New research from scientists at the Howard Hughes Medical Institute and Rockefeller University has now uncovered a new pathway that regulates these killer proteins, yielding new knowledge about caspase function as well as insights into the causes of human infertility. The findings are reported in the
Cell death caspases, when activated, were thought to condemn a cell to certain death. But a few years ago Hermann Steller, head of the Laboratory of Cancer and Apoptosis Biology, and his colleagues discovered that caspases also function without entirely killing cells; instead, they are used to shape cells by dismantling unwanted bulk. “This process is very similar to apoptosis, or cell suicide,” explains Steller, who is Strang Professor at Rockefeller and an investigator at HHMI, “but in this case cells live.” And in Drosophila, when this cell death-like program goes awry, males become sterile.
Though quite a bit has been learned about how caspases are activated, very little is known about how unwanted caspase activity is restricted so that healthy, productive cells aren’t mistakenly target for death. So Steller and his colleagues wanted to figure out how caspases, which are expressed in all cells, are activated at the right time and at the right place; and in this case, how they do not kill off a cell entirely.
The researchers screened more than 1,000 sterile male fruitflies, looking for cellular differences between sterile flies and fertile ones. They then mapped these differences back to the genes to identify mutations along the Drosophila genome that made these fruitflies sterile. This process eventually pointed them to three distinct genes that encode different protein components of a complex called Cullin-3 ubiquitin ligase.
Cullins are members of the E3 ubiquitin ligase family, which label other proteins with ubiquitin, a molecule that marks them for degradation. It turns out that Cullin-3, in conjunction with two other proteins, activates caspases by degrading a caspase inhibitor. This, in turn, initiates a cell death-like program at the right time and at the right place — in the developing testes of Drosophila — and gets rid of unwanted cytoplasm and organelles. Before this study, only IAPs, another class of E3 ubiquitin ligases, had been identified as caspase regulators. Now, Steller and his group have found a new major player that regulates these killer proteins.
One of the proteins that form the Cullin-based complex in Drosophila has also been linked to male infertility in mice and humans. In mice, a mutation in the gene that encodes a protein called Klh110 causes male sterility. In humans, male infertility has been linked to this gene as well, although it is still not known whether this is due to the inability of Cullins to activate caspases and promote sperm differentiation.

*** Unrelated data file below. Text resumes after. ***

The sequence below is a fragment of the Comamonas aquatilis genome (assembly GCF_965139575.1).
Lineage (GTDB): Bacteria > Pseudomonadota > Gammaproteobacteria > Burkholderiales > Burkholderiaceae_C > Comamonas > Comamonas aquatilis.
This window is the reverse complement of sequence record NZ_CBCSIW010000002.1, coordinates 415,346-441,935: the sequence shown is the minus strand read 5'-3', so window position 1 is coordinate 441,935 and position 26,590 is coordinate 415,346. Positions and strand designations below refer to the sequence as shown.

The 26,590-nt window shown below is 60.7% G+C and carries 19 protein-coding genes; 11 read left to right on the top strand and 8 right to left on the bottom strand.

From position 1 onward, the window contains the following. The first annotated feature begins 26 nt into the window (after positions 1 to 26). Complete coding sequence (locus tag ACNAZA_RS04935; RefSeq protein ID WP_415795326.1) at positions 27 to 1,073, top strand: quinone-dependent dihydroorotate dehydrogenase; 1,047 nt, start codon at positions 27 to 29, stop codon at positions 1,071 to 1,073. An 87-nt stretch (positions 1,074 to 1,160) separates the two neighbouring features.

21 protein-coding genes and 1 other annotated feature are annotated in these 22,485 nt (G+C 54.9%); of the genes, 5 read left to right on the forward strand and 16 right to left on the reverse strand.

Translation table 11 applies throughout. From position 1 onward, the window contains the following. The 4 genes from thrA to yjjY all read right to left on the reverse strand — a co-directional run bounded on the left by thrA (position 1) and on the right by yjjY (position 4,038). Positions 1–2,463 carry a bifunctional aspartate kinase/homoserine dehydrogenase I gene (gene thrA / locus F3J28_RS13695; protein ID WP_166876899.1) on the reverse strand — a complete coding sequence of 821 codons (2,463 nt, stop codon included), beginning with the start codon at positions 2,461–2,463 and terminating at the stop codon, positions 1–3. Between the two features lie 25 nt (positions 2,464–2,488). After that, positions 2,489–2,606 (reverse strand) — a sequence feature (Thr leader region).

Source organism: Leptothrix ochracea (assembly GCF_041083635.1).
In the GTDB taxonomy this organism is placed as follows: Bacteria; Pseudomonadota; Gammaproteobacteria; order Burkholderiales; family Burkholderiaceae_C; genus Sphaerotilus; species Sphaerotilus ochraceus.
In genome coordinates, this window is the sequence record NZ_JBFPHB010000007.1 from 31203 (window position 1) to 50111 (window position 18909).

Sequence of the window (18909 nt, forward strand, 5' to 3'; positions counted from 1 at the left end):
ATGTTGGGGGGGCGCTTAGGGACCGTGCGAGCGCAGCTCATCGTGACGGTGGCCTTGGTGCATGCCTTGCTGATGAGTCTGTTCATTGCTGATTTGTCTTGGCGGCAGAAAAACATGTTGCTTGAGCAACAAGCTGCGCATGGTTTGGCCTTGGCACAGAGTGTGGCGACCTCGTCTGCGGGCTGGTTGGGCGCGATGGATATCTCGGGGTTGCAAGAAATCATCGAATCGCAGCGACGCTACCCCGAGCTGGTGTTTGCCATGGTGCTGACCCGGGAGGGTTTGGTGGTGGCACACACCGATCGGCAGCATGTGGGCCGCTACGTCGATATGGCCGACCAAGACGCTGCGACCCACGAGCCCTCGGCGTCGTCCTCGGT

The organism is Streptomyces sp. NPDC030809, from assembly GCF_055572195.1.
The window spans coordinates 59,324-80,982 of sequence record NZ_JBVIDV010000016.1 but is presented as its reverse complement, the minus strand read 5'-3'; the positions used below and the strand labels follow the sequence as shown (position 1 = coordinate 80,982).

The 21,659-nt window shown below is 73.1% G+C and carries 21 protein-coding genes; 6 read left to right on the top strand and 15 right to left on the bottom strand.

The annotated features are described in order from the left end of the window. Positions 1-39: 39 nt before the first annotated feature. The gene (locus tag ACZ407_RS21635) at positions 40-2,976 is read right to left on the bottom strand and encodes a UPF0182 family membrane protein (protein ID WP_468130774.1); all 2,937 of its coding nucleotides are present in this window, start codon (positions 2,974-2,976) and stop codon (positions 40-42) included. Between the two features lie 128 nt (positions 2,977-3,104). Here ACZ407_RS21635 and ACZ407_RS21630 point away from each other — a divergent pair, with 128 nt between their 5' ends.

The Steller lab initially focused on the role of Cullins during sperm development, but there is already data indicating that they also function to regulate caspases in somatic cells. It appears that cells use several different mechanisms simultaneously to protect themselves against unwanted caspase activity and death. This information provides new opportunities to develop drugs that can alter cell death for therapeutic purposes, either for cellular protection or cell killing — processes that range from neurodegenerative disease to cancer.
“Our findings provide a new framework to understand how apoptotic proteins are regulated for cellular remodeling.” says Steller. “And now, by having a more comprehensive picture of these different pathways and how they come together, we are prepared to look much more broadly at different cell death paradigms.”
Thania Benios | EurekAlert!
Newly designed molecule binds nitrogen
23.02.2018 | Julius-Maximilians-Universität Würzburg
Atomic Design by Water
23.02.2018 | Max-Planck-Institut für Eisenforschung GmbH
A group of researchers led by Andrea Cavalleri at the Max Planck Institute for Structure and Dynamics of Matter (MPSD) in Hamburg has demonstrated a new method enabling precise measurements of the interatomic forces that hold crystalline solids together. The paper Probing the Interatomic Potential of Solids by Strong-Field Nonlinear Phononics, published online in Nature, explains how a terahertz-frequency laser pulse can drive very large deformations of the crystal.
By measuring the highly unusual atomic trajectories under extreme electromagnetic transients, the MPSD group could reconstruct how rigid the atomic bonds are...
Quantum computers may one day solve algorithmic problems which even the biggest supercomputers today can’t manage. But how do you test a quantum computer to...
For the first time, a team of researchers at the Max-Planck Institute (MPI) for Polymer Research in Mainz, Germany, has succeeded in making an integrated circuit (IC) from just a monolayer of a semiconducting polymer via a bottom-up, self-assembly approach.
In the self-assembly process, the semiconducting polymer arranges itself into an ordered monolayer in a transistor. The transistors are binary switches used...
Breakthrough provides a new concept of the design of molecular motors, sensors and electricity generators at nanoscale
Researchers from the Institute of Organic Chemistry and Biochemistry of the CAS (IOCB Prague), Institute of Physics of the CAS (IP CAS) and Palacký University...
For photographers and scientists, lenses are lifesavers. They reflect and refract light, making possible the imaging systems that drive discovery through the microscope and preserve history through cameras.
But today's glass-based lenses are bulky and resist miniaturization. Next-generation technologies, such as ultrathin cameras or tiny microscopes, require...
15.02.2018 | Event News
13.02.2018 | Event News
12.02.2018 | Event News
23.02.2018 | Life Sciences
23.02.2018 | Earth Sciences
23.02.2018 | Materials Sciences